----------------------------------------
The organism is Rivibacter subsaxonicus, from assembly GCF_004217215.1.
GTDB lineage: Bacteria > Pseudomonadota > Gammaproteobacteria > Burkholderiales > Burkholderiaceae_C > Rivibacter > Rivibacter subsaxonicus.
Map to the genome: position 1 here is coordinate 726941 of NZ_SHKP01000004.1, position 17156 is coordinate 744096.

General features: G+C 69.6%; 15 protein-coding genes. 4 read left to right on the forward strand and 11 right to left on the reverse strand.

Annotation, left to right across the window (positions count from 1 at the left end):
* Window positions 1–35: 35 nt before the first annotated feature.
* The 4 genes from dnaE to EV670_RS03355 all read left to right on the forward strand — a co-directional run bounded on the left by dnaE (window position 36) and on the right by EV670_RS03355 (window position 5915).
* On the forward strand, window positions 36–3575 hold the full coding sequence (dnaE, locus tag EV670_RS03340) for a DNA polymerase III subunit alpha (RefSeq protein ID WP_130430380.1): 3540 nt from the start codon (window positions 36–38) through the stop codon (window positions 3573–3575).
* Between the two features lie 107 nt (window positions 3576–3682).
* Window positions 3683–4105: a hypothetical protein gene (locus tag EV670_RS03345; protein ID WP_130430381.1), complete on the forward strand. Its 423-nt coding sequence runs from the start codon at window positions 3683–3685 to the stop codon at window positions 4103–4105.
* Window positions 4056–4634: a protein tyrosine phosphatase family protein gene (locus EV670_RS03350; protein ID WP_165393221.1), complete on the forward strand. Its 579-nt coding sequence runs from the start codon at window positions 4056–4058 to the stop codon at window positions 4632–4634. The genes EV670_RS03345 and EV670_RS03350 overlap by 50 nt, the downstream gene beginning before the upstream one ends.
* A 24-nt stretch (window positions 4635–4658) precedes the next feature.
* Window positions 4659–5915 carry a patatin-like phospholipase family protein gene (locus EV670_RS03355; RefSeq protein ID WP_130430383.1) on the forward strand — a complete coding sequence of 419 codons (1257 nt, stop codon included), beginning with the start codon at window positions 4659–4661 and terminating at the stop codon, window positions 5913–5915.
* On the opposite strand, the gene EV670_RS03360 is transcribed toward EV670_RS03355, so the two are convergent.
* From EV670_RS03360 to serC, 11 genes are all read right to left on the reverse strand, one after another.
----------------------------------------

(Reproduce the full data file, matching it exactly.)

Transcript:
The organism is Rivibacter subsaxonicus, from assembly GCF_004217215.1.
GTDB lineage: Bacteria > Pseudomonadota > Gammaproteobacteria > Burkholderiales > Burkholderiaceae_C > Rivibacter > Rivibacter subsaxonicus.
Map to the genome: position 1 here is coordinate 726941 of NZ_SHKP01000004.1, position 17156 is coordinate 744096.

General features: G+C 69.6%; 15 protein-coding genes. 4 read left to right on the forward strand and 11 right to left on the reverse strand.

Annotation, left to right across the window (positions count from 1 at the left end):
* Window positions 1–35: 35 nt before the first annotated feature.
* The 4 genes from dnaE to EV670_RS03355 all read left to right on the forward strand — a co-directional run bounded on the left by dnaE (window position 36) and on the right by EV670_RS03355 (window position 5915).
* On the forward strand, window positions 36–3575 hold the full coding sequence (dnaE, locus tag EV670_RS03340) for a DNA polymerase III subunit alpha (RefSeq protein ID WP_130430380.1): 3540 nt from the start codon (window positions 36–38) through the stop codon (window positions 3573–3575).
* Between the two features lie 107 nt (window positions 3576–3682).
* Window positions 3683–4105: a hypothetical protein gene (locus tag EV670_RS03345; protein ID WP_130430381.1), complete on the forward strand. Its 423-nt coding sequence runs from the start codon at window positions 3683–3685 to the stop codon at window positions 4103–4105.
* Window positions 4056–4634: a protein tyrosine phosphatase family protein gene (locus EV670_RS03350; protein ID WP_165393221.1), complete on the forward strand. Its 579-nt coding sequence runs from the start codon at window positions 4056–4058 to the stop codon at window positions 4632–4634. The genes EV670_RS03345 and EV670_RS03350 overlap by 50 nt, the downstream gene beginning before the upstream one ends.
* A 24-nt stretch (window positions 4635–4658) precedes the next feature.
* Window positions 4659–5915 carry a patatin-like phospholipase family protein gene (locus EV670_RS03355; RefSeq protein ID WP_130430383.1) on the forward strand — a complete coding sequence of 419 codons (1257 nt, stop codon included), beginning with the start codon at window positions 4659–4661 and terminating at the stop codon, window positions 5913–5915.
* On the opposite strand, the gene EV670_RS03360 is transcribed toward EV670_RS03355, so the two are convergent.
* From EV670_RS03360 to serC, 11 genes are all read right to left on the reverse strand, one after another.